I was born in Iran and immigrated to Washington State as a fifth grader. I was amazed by how different the political environment in the United States was from what I had experienced in Iran. Here I’ve seen the power the people have to create change in their government and society. Acting as a page in the Washington State Senate and being a member of the ACLU club in my high school fostered a passion in me for politics. I have chosen to express my beliefs in politics through my art, for example by creating a number of paintings that showcase the myriad of communities that are in the United States–where minorities have a disproportionately small representation in the media in comparison to what is true in society. I have also chosen to express my beliefs outside of school, I’ve had opportunities to work with my local teen center as a part of their youth board to strengthen the community through events such as diversity movie nights, fundraisers for local animal shelters, and art shows for students. These interactions have inspired me to use diverse approaches to have an impact, and I’m more than excited to continue this journey.
Julie Seager ('21)
As a native New Yorker, I have loved having the opportunity to spend four more years exploring the city as a Barnard Student and Scholar of Distinction. I’m currently a rising junior studying Economics and Math, with a minor in Computer Science. Despite my heavily STEM major, my interest in these fields is all due to my interdisciplinary passions. I’m fascinated by the economic dimensions of racial, gender, class and educational inequality, and committed to using my hard skills to analyze and generate policy solutions to these issues. Barnard was a natural choice for me, since we are lucky to have an Economics department focused on investigating many of these exact dilemmas. This summer I’m working with Professor Rajiv Sethi to use hybrid forecasting, the combination of human forecasting methods and machine models, to predict geopolitical events, although it feels like as much of my time has been spent trying to get through In Search of Lost Time by Proust! In my free time I love to read, go to cafés, babysit, play chess and walk around new neighborhoods.
Hannah Seibold ('22)
I was born in Frankfurt, Germany and lived there until I was nine when my parents decided to relocate to Singapore. After finishing middle school there, we moved to New York, where I attended Marymount School. These moves have exposed me to many political systems and ideologies, which sparked my interest in business and diplomacy. I have interned with a New York Senator’s Office, a Global Impact Investment Fund and a Financial Trading Platform. As of now, I am an economics major, with minors in psychology and leadership studies at the Athena Center.
When not in class, you are likely to find me working with Professor Remez as a research assistant in his Speech Perception Lab. There, I have worked on several different studies relating to speech synthesis and the perceptual organization of auditory stimuli. Apart from these academic pursuits, I am a big fan of podcasts, Central Park runs and Art History. I was lucky enough to explore the latter more seriously during my time in New York, thanks to my school's proximity to some of the world’s greatest museums, which I still visit whenever possible — I highly recommend the Wallace Wing as well as the Storage Rooms Met!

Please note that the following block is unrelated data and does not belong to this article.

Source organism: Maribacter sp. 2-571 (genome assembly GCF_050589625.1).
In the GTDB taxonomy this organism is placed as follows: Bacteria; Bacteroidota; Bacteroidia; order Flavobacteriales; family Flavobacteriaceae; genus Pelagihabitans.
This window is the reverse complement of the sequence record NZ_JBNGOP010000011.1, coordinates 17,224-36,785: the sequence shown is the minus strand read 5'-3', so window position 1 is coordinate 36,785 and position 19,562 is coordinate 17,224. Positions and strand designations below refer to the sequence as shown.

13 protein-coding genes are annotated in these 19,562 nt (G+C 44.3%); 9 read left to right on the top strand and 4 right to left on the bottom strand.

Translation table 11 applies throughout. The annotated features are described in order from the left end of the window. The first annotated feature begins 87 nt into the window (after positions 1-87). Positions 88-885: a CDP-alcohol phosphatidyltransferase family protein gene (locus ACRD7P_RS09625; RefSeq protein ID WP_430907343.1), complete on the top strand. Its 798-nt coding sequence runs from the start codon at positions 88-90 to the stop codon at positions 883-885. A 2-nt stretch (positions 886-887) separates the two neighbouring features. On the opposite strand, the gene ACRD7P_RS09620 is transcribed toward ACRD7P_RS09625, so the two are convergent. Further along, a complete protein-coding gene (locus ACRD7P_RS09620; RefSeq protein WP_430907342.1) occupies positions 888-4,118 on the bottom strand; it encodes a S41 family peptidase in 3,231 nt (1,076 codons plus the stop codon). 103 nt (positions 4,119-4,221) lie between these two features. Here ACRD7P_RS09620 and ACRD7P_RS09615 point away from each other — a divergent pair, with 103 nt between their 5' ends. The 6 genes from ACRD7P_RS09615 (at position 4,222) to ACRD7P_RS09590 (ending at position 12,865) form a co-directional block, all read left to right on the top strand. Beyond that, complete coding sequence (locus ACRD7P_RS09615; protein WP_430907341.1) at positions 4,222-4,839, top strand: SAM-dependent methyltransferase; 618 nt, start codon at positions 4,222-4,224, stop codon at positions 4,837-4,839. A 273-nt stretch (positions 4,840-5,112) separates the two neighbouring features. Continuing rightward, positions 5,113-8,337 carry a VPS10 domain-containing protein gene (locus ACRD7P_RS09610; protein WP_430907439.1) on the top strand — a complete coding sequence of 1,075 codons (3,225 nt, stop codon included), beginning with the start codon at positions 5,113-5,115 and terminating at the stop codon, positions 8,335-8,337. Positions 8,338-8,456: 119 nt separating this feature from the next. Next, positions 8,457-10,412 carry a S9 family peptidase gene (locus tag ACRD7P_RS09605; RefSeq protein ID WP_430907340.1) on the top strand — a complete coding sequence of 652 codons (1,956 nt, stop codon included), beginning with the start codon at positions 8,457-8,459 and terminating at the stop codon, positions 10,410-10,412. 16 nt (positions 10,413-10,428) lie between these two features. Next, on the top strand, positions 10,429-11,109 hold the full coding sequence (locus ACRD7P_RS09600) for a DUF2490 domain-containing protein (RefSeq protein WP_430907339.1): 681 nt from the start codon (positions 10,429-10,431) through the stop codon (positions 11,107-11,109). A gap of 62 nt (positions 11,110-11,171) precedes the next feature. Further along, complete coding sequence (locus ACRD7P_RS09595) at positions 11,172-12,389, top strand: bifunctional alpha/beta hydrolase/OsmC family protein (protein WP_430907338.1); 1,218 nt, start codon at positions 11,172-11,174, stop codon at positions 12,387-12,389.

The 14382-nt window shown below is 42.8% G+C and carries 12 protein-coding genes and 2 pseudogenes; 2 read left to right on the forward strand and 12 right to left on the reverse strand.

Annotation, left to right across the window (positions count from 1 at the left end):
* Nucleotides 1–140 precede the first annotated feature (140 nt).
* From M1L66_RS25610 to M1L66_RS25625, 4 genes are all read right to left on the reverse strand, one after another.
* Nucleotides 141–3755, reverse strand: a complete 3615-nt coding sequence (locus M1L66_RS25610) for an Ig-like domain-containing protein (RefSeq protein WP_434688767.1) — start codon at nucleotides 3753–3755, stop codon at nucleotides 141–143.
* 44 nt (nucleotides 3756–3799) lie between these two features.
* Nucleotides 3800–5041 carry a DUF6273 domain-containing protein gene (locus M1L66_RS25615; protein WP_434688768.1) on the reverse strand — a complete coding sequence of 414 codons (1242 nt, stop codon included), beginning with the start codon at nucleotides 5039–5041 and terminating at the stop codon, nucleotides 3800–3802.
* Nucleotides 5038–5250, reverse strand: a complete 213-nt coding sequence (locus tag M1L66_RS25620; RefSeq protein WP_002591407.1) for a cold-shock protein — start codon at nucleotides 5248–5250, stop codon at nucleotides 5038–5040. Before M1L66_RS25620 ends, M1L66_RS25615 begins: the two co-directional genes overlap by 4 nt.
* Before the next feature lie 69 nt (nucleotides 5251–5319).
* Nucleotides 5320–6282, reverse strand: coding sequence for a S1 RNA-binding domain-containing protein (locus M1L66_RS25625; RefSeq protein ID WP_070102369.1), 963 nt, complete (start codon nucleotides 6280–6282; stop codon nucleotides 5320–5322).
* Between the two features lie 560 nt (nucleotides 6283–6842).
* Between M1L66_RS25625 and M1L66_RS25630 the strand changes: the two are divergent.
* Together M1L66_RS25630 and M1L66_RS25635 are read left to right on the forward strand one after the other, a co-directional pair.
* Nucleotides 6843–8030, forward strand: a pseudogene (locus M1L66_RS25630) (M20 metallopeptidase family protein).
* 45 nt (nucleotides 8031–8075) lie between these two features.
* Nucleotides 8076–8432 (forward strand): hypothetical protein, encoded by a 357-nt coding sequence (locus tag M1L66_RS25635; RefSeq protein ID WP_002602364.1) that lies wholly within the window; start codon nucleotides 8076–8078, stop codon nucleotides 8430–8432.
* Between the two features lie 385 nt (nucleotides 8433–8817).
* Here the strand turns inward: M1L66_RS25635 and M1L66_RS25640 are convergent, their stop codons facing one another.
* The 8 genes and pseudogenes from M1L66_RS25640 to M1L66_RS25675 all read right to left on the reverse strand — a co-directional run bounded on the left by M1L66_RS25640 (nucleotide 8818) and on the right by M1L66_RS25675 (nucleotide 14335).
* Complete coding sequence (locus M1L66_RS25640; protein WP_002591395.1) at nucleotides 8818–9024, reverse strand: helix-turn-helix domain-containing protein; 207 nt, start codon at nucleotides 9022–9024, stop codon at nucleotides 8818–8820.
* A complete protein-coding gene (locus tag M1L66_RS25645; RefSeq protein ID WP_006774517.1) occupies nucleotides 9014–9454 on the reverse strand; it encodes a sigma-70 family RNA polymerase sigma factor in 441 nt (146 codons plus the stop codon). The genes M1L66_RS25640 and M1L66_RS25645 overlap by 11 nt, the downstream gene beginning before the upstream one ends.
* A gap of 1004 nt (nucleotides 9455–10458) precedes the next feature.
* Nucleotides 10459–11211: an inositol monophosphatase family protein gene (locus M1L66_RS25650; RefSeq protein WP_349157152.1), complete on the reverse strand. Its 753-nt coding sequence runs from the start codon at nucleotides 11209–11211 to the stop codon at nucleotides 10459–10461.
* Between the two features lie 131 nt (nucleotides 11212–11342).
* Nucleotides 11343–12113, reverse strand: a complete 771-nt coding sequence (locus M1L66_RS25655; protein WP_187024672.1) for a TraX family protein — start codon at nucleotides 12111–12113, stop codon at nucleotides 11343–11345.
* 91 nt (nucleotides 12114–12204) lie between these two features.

Eliana Shapere ('23)
I was born and raised in Lexington, Kentucky, a city surrounded by nature. I grew up hiking, taking road trips with my family, and playing various violent sports. I love anything that involves creativity or logic: writing, languages, history, philosophy, and physics. I started learning Spanish in kindergarten, French in high school, and Italian and Russian during my gap year. I enjoy singing, playing viola, and going to concerts. It is worth noting that I take doodling very seriously.
During my gap year, I worked as a lifeguard, wrote articles for the University of Kentucky, and did grassroots organizing for a congressional campaign. I travelled to Cuba, several countries in the EU, and Russia. I hope to take my research as a Scholar abroad.
Emily Stone ('23)
I was born in Los Angeles, grew up in Santa Barbara, California, visit family in England every summer, and am beyond excited to be spending the next chapter of my life in New York City. I have always had an interest in the societies - both past and present - that surround us, and more recently, that curiosity has expanded to include the ways in which we shape the world and the world shapes us. I plan on majoring in both anthropology and environmental science, but am also drawn to a wide variety of other subjects such as human rights, psychology, and Spanish. I greatly value the opportunity to pursue my diverse interests through the Scholars of Distinction program.
Outside of academics, I love to dance. I have been doing ballet since I was three, and plan on continuing to take classes and participate in shows during the coming year. Pursuing dance allows me to balance my studies with creativity, and I know I will jump on every opportunity to see performances by companies such as NYCB and ABT, as well as experience everything else that New York City and Barnard have to offer.